“So, why did the East Bay political establishment blow up in 2012” is easily the most asked question I get. I have done a lot of thinking about it. Is it just an anomaly or the beginning of a trend? I believe it is the latter. What occurred is what I call the “The Theory of the Three Families.” Without asserting criminality, the East Bay’s power structure over the past 30 years has loosely featured control of Oakland by Don Perata, further south Bill Lockyer ruled the roost and somewhat overlapping those areas and the South County was Pete Stark.
They all ruled their kingdoms well. Of course, not without scandal, but the cynical view of government says good deals beneficial to the public cannot be made without a bit of political skulduggery, or, as Obama says, “government is imperfect.” The upshot of the Perata/Lockyer/Stark dynasties was everything ran smoothly. The three dons picked and choose the winners and losers and everybody played by the rules in hopes of staying on their good sides. However, the problem with political leaders who maintain power based upon their own personalities is one day they suddenly get old and eventually die. What will Apple become without Steve Jobs? What will the power structure in the East Bay become without Perata/Lockyer/Stark calling the shots?
I think 2012 proved to be a preview of what is to come and it will not be pretty. Perata has been battling Cancer, Lockyer has personal problems no 70-year-old man should have and Stark was deposed last November by a young up-and-comer. The old hierarchy is in its last days and more consumed with their mortality than keeping order. This is why Lockyer can hoist his wife to the Alameda County Board of Supervisors and have it blow up spectacularly a year later damaging himself and his legacy. Did Lockyer gain power three decades ago because of stupid ideas like putting his drug addicted wife in public office? It was a proposition destined to fail. Stark did not become a noted congressman because he literally gave his rival the guns to shoot down his legacy. But it happened.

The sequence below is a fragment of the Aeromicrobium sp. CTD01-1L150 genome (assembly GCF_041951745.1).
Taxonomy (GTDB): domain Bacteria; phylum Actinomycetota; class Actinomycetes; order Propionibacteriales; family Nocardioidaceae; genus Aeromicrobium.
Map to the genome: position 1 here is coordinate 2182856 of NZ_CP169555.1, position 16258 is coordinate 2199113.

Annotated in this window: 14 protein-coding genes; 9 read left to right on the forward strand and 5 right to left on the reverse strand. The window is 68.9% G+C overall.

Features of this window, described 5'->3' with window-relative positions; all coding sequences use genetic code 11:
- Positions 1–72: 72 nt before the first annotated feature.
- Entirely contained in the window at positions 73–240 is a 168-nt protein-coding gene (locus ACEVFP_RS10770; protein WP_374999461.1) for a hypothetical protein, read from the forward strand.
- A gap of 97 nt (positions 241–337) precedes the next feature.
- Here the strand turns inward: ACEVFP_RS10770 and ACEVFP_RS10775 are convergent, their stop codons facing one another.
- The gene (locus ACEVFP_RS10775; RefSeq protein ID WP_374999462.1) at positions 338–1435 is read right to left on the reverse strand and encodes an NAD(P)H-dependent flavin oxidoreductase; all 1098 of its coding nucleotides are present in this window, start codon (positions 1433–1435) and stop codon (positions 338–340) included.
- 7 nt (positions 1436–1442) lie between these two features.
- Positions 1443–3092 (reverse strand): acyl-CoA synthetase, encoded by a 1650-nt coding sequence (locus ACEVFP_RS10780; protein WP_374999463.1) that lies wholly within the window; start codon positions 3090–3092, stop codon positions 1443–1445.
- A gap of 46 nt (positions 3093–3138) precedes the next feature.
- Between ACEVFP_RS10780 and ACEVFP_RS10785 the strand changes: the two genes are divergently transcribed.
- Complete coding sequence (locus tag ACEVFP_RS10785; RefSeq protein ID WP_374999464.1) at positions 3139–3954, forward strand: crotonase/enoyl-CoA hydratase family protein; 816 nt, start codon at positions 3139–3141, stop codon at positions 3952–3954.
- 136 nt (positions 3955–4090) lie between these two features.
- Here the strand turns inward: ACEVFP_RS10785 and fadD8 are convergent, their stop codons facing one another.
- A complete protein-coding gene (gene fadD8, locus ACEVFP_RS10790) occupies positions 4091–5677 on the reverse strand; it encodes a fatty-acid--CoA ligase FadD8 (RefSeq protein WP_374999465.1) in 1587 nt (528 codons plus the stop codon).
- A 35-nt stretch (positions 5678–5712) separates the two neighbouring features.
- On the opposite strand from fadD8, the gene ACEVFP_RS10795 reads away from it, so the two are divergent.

What will come next will continue to shock us and will involve every punk politician with a smidgen of ambition attempting to rise to the top of the new world order by force. One amateur after another will gain control for a short time before being taken down. This is personified by Swalwell, a ridiculously unprepared and laughably animatronic congressman who is already viewed as weak even before he takes the oath of office next year. Predictably, Ellen Corbett and others who still ascribed to the tenets of the old order, have designs on overthrowing Swalwell, the new don with the leadership profile of Fredo Corleone. In fact, the most dire circumstance arising from this regional upheavals is the assumption its next leaders will not be the sort of Democrat most of us are accustomed to, but a middling moderate with troubling shades of conservatism. Swalwell didn’t just beat Stark last month, he did it with the help of the Tea Party and moderates in the Tri Valley. Swalwell may initially vote no different than Stark would have in Congress, but his election on the backs of conservatives did a great deal of collateral damage to the Alameda County Democratic Party. With Swalwell as their pied piper, conservatives won seats on the Pleasanton and Livermore City Councils while leading the charge in defeating Measure B1, the all-important county transportation initiative.
I can’t tell you how this will all play out in the end. The people who will eventually take control of the situation may not even exist yet and the same shenanigans that plagued 2012 will continue, I can assure you. However, the key to our future rests solely on heaping loads of accountability on the public officials we have now. If they can get away with violating the public’s trust once or twice, these assholes will assuredly try a third and fourth time. Political power in this region must not rest in the hands of a few people, but in yours, the citizen of the East Bay.